PROVO — If you start a business in a garage using about $250,000 in credit card debt as seed money, you have to be a pretty big dreamer. If after just a few years the company you created is prospering, then you can count yourself not only lucky, but good.
When Ken Martin, chief operations officer of Ogden-based Campus Book Rentals, was relating to the audience at the Utah Valley Entrepreneurial Forum about the early days of the company, he drew gasps when he recalled how the company's executives used their credit cards to fund the initial development rather than take capital from outside sources. Though using credit was risky, he said they managed to make it work in their favor.
"We didn't take on a lot of funding. As the money was there, we used it up but didn't go beyond it," Martin said. "It's been kind of a slow, steady growth."
Launched in 2007, the online textbook rental company has grown into a major player in its niche, doing business on nearly every college campus in the country. At peak times at the beginning and end of the school year, CBR employs more than 120 full- and part-time workers and generates millions in revenue, said chief financial officer Jaime Harper.
"We really took a leap of faith," Martin said. "It's the entrepreneur spirit … to find a good goal and keep after it."
"It's about having enough passion and belief in what you're doing … to take that leap," Harper added.
The UVEF, in its 13th year, honors the top performing startups five years of age or younger throughout Utah, according to John Plimer, past chairman of the UVEF board of directors.
He said the winners being recognized these days are different than those first honored years ago.
"It's very exciting to see this new crop of startup companies that have potential to do great things," Pilmer said. When about 15 percent of small businesses do not last five years, recognizing those that prosper is well worth it, he said.
"We're trying to assist these companies in getting word out about what they are doing, celebrating that as a milestone of revenue and job creation here in Utah," Pilmer explained. "The winners represent 600 new jobs in Utah and more than $135 million in annual revenue."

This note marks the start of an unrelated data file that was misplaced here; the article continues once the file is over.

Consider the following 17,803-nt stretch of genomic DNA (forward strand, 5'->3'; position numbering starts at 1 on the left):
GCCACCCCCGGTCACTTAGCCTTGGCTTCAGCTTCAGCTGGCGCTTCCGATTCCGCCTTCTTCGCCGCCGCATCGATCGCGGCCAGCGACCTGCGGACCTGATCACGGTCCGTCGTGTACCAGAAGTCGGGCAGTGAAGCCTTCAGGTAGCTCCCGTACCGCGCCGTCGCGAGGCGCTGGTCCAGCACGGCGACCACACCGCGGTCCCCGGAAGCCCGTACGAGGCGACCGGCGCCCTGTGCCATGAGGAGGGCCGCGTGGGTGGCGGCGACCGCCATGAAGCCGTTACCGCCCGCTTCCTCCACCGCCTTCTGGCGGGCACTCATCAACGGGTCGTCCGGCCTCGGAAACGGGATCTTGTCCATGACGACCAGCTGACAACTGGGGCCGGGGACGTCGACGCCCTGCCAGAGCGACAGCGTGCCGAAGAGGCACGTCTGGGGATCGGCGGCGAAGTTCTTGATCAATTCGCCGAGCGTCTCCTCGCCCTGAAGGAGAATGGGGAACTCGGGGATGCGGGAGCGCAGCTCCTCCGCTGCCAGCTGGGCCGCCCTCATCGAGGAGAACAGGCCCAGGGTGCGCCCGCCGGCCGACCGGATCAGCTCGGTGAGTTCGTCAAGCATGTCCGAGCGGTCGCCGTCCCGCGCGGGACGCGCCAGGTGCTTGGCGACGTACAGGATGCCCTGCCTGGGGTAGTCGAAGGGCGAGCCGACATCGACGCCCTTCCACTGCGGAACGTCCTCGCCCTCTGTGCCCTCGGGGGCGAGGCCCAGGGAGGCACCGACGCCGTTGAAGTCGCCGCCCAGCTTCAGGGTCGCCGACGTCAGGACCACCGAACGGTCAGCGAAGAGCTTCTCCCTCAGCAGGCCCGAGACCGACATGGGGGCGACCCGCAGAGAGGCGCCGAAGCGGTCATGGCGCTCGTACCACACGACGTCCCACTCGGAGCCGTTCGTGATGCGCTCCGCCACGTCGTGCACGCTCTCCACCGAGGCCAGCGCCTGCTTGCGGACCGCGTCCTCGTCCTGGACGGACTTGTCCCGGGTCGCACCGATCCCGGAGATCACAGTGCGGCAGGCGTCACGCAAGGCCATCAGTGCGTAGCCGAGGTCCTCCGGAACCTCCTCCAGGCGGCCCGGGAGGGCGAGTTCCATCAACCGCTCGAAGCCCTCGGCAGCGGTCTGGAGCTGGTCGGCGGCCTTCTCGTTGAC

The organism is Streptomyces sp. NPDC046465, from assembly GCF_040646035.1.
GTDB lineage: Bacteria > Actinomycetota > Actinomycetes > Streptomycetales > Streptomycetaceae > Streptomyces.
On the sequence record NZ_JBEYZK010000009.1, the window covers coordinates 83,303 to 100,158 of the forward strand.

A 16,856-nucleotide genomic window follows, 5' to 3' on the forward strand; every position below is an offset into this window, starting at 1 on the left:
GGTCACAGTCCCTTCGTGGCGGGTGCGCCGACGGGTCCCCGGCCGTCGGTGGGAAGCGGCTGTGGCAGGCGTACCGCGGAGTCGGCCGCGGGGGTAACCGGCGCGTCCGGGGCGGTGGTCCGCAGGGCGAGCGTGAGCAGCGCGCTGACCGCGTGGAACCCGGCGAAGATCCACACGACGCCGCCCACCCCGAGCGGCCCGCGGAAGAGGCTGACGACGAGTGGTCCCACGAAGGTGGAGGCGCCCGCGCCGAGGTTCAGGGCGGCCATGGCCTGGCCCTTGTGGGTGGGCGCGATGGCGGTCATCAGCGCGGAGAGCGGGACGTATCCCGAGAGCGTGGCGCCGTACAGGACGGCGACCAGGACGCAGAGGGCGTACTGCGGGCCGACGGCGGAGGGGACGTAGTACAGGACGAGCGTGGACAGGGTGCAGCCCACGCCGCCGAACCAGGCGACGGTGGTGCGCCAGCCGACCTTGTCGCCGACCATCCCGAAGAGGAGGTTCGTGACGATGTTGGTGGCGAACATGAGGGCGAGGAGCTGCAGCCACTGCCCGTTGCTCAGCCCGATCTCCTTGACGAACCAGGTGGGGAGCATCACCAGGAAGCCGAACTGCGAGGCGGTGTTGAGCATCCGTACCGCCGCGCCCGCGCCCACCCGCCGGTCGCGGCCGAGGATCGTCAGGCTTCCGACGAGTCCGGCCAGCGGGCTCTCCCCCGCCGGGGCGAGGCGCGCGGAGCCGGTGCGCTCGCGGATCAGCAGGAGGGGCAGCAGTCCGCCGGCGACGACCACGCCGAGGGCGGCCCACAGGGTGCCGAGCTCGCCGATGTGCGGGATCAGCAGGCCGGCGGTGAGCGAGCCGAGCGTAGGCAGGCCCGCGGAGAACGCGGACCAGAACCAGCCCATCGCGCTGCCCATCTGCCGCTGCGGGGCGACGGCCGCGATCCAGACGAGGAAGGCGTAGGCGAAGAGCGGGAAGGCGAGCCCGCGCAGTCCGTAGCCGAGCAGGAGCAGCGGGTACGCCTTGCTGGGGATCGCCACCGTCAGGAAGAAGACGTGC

He said this year there were a record number of applicants representing more than 1,000 jobs created. Previous honorees include "superstars" like Omniture, Skullcandy and XanGo, he said.
"Some of these small companies will go on to become the superstars of tomorrow," he commented.
Finishing just behind CBR in second place was a Utah County company called Goal Zero. Headquartered in Bluffdale, the company develops portable solar power systems that are sold worldwide through major retailers including REI, Cabela’s, Costco, Best Buy and Lowe's. Its products feature portable solar panels and power packs for recharging and powering electronic devices.
The company has gained more than 30 percent market share in fewer than three years, with products sold in more than 15 countries as well as 2,000 domestic and 1,000 international retail locations.
"In the last two years, we've provided about 80 jobs," said Cody Thomas, international sales manager. "
With projected revenue of $25 million to $35 million this year, the company has even loftier goals for 2013.
"We'd like to be a $75 million to $100 million company by next year," said chief financial officer Trent Reid.
Thomas said the recognition received by all of the honorees showed that success is within reach for those willing to persevere.
"If you've got a good idea and you work hard, the opportunity is out there," Thomas said.
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